London 2012: Rafael Nadal Still a Co-Favorite Despite Injury News

Avi Wolfman-Arent@@awolfmancomethCorrespondent IIJuly 5, 2012

LONDON, ENGLAND - JUNE 28:  Rafael Nadal of Spain reacts during his Gentlemen's Singles second round match against Lukas Rosol of the Czech Republic on day four of the Wimbledon Lawn Tennis Championships at the All England Lawn Tennis and Croquet Club on June 28, 2012 in London, England.  (Photo by Clive Rose/Getty Images)
Clive Rose/Getty Images

On the heels of his shocking second-round exit at Wimbledon, Rafael Nadal announced Wednesday that he's taking a 15-day break from both practice and match play due to knee tendinitis.

Before you go all "sky is falling on me" and bury Nadal's chances of winning a second consecutive gold medal later this summer at the 2012 London Olympics, take a deep breath.

This isn't a death knell of even a particularly grim diagnosis. This is a player taking precaution with a chronic injury so he can be his best self in late July.

That's all.

Even with this latest development, I'd still peg Nadal as a gold-medal co-favorite alongside Novak Djokovic.

So, why aren't I freaking out?

For starters, the knee issues aren't new with Nadal. He's had this condition on and off since 2009 and has become quite adept at managing it.

Nadal and his team do a great job finding little pockets of downtime before major tournaments. With London clogging up Nadal's midsummer schedule, it was imperative to get the champ some rest if he was feeling some strain. Hence the 15-day hiatus.

I also wouldn't put too much stock in Nadal's recent Wimbledon loss.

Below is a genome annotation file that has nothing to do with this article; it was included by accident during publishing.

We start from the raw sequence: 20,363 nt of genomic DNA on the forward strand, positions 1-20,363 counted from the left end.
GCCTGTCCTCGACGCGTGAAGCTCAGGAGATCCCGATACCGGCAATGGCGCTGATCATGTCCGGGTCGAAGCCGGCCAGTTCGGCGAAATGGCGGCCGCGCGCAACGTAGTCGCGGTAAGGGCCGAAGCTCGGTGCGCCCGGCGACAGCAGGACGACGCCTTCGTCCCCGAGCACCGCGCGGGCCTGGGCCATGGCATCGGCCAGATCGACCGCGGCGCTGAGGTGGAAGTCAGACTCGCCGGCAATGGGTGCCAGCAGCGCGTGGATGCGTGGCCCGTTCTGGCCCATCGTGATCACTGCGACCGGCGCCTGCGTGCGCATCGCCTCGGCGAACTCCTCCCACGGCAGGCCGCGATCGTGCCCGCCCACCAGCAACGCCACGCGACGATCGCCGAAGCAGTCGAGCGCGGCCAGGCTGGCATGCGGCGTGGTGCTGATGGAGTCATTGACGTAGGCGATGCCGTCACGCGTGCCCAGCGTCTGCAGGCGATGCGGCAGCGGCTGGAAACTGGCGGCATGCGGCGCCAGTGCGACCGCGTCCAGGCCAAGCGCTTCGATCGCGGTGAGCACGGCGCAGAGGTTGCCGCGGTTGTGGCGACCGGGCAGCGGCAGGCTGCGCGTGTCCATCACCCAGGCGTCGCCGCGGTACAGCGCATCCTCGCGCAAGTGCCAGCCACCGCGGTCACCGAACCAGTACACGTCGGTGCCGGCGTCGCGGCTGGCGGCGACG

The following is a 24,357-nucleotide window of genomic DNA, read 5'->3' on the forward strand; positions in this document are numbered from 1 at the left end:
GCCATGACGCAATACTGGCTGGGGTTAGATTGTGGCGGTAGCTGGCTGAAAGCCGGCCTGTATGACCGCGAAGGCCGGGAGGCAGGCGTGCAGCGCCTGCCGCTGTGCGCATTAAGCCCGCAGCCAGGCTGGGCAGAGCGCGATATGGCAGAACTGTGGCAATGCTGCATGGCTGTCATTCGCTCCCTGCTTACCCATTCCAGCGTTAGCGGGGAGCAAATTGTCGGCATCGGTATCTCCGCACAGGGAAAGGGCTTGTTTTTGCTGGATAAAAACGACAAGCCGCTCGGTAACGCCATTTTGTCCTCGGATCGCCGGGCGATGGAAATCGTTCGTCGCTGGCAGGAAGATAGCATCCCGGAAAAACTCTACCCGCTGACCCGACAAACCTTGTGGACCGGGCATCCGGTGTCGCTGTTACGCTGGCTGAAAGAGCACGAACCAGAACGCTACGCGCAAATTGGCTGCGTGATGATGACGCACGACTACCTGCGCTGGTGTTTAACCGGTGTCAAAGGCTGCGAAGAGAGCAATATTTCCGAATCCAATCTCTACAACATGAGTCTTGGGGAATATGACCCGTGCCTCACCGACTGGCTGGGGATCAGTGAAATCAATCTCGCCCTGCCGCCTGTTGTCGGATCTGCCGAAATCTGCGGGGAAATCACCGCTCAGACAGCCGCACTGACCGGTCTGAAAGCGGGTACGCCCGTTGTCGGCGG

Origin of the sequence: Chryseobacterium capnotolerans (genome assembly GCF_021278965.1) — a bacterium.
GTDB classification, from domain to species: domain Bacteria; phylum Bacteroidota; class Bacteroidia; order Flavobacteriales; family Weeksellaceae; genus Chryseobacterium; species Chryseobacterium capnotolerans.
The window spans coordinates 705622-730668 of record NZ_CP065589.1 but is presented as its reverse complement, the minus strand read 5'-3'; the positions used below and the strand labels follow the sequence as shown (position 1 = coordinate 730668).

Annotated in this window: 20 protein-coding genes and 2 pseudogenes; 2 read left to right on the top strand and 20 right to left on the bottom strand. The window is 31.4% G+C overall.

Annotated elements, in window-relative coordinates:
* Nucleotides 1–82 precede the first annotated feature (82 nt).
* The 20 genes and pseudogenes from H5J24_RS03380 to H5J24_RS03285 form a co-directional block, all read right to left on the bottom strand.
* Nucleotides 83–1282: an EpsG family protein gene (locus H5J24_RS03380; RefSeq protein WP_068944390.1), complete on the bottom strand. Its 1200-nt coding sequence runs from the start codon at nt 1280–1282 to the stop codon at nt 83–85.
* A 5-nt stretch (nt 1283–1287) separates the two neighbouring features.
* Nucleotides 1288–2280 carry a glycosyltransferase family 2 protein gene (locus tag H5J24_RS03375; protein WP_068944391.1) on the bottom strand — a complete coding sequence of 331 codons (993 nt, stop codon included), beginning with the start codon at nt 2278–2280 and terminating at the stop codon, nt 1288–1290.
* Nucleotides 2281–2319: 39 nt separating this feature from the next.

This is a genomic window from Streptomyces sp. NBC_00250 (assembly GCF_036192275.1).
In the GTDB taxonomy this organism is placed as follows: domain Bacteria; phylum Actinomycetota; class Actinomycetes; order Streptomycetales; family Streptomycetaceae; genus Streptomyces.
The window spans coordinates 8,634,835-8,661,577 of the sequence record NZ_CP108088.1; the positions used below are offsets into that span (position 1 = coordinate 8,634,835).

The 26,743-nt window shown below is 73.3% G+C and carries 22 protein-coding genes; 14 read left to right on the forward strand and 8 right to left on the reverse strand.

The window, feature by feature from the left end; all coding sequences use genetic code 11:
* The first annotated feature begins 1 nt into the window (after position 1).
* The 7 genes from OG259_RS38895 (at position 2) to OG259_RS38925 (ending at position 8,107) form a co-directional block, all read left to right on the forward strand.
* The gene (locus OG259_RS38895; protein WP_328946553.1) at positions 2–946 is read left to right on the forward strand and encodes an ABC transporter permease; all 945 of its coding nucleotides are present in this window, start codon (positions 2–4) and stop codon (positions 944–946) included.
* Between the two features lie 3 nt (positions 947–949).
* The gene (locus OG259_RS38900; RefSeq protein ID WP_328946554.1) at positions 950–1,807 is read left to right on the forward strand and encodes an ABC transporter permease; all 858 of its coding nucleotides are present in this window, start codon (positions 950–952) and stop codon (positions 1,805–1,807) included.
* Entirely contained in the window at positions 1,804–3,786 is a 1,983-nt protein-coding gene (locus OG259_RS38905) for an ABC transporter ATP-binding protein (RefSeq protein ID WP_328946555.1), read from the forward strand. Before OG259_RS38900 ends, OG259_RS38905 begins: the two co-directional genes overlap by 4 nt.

Nadal has never had the Swiss-clock consistency of Roger Federer. He bowed out in the quarterfinals of the 2010 and 2011 Australian Open and even lost in the third round of a French Open tune-up tournament earlier this year.

None of the cited examples resonate quite as much as a second-round loss to an unseeded journeyman, but just know Nadal isn't immune to earlier-round upsets.

More to the point, his losses don't portend any sustained decline in play. They're just blips.

And then there's the matter of Olympic tennis, a format that should favor Nadal if he is indeed feeling a bit under par.

For those unaware, the Olympics is a three-set tournament (instead of the usual five) with the exception of the gold-medal match. Nadal won't have to grind for four-plus hours and he won't need to exert extra energy dusting early-round opponents.

In fact, if he'd had that advantage at Wimbledon, he wouldn't have lost to second-round foe Lukas Rosol.

Even better, this year's Olympics will be the first since 1992 held on a surface other than hardcourt. Wimbledon's grass should be far easier on Nadal's knees than the DecoTurf surface he tackled back in Beijing.

Bottom line: Don't overreact.

Nadal knows how to gauge this injury and he should be well-rested for the task ahead. Tempting as it is to combine this latest news with his Wimbledon exit and call Nadal toast, the nuances won't allow it.